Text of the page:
Yesterday I stumbled upon an entirely new genre of literature. While searching for a Sonny Rollins disc on amazon.com, I happened upon the following customer review of Saxophone Colossus:
Among the finest jazz works ever. Typically, I order mayonnaise as my condiment of choice on a sandwich. But after my cat's death, I can't seem to come to terms with mayonnaise anymore. Silly right? It's not like I blame mayo for my cat's death — I think it has something to do with the opening of the jar. "Buttons" would always run into the kitchen if she heard me opening the mayo jar. But now, I open the jar and there's nothing. Just me and my empty apartment. My life didn't realy end up how I thought it would. I thought for sure Sonja would say yes when I asked her to marry me and I'd have a better job. But she looked so disappointed when I asked that I knew that she was going to choose Greg instead of me. He was already successful and had his own car. I was an aspiring writer, not much to bank on there. Now years later, I'm still aspiring, while she's driving a big Mercury SUV. Sonny Rollins rocks.
Now, I was not entirely sure that this customer, Jake, hadn't perhaps had a small psychotic break in the midst of assessing Rollins for Amazon; nevertheless, I was impressed. I began to wonder about Jake. Has he finally published outside of amazon.com? Well, this I don't know, but what I do know is that he has published considerably more within amazon.com. When I clicked on "see all my reviews," I found that Jake had, as I say, created an entirely new genre of literary text: the tiny confessional narrative, hidden within the Amazon merchandise review. The following small masterpiece appears on the page devoted to Welding Metallurgy by Shinto Lu.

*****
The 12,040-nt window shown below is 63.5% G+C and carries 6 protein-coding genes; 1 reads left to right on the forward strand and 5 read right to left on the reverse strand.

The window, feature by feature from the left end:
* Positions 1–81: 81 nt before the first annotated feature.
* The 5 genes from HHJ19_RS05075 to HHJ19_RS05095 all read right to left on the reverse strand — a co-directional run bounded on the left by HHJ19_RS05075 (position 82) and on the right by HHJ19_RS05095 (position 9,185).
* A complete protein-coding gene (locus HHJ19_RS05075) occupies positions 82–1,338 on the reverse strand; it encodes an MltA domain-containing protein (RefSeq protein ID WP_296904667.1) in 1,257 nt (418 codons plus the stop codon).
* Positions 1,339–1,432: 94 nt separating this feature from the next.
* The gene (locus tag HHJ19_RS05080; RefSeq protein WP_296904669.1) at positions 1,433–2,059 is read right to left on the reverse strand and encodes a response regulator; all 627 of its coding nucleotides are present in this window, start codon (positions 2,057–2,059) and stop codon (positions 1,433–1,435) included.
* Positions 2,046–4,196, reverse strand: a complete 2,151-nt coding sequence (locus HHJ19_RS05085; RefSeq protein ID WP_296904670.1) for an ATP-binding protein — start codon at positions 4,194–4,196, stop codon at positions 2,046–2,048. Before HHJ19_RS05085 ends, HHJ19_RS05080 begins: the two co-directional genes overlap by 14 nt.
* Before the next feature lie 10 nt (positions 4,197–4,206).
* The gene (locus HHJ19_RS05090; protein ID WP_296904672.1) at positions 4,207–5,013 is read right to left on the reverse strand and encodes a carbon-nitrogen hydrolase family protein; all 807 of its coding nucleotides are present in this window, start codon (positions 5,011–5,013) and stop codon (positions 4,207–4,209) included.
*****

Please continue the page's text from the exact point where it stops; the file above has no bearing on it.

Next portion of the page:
But don't most of us already know the basics of metallurgy? It reminds me of the time I saw my brother smoking cigarettes behind the garage. He had stolen them from my mother and didn't really seem to be enjoying himself. But he smoked the whole pack. As he finished, I thought to myself, "what a loser." But the fact was I had sat there for 45 minutes watching him smoke all those cigarettes. So, I guess I was even a bigger loser. A moniker that stayed with me most of my teenage life. I didn't dislike school, I got to see a lot of pretty girls that would never have sat next to me anywhere else. I didn't get good grades, as I was addicted to after-school cartoons like Tom & Jerry. Even well into my teens. If I see them now, I watch them in totality looking for what appealed to me when I was younger. I can't find it.
While Jake's Welding Metallurgy review is to be commended for having attached itself to such an inspired book, I do find that it represents a decline in structural nuance: Jake's Saxophone Colossus review returns, in the final sentence, to the actual merchandise at hand — if nothing else, this is a more successful attempt at hiddenness, which is the essence of all esoteric writing. And the Jakean narrative is, most certainly, esoteric.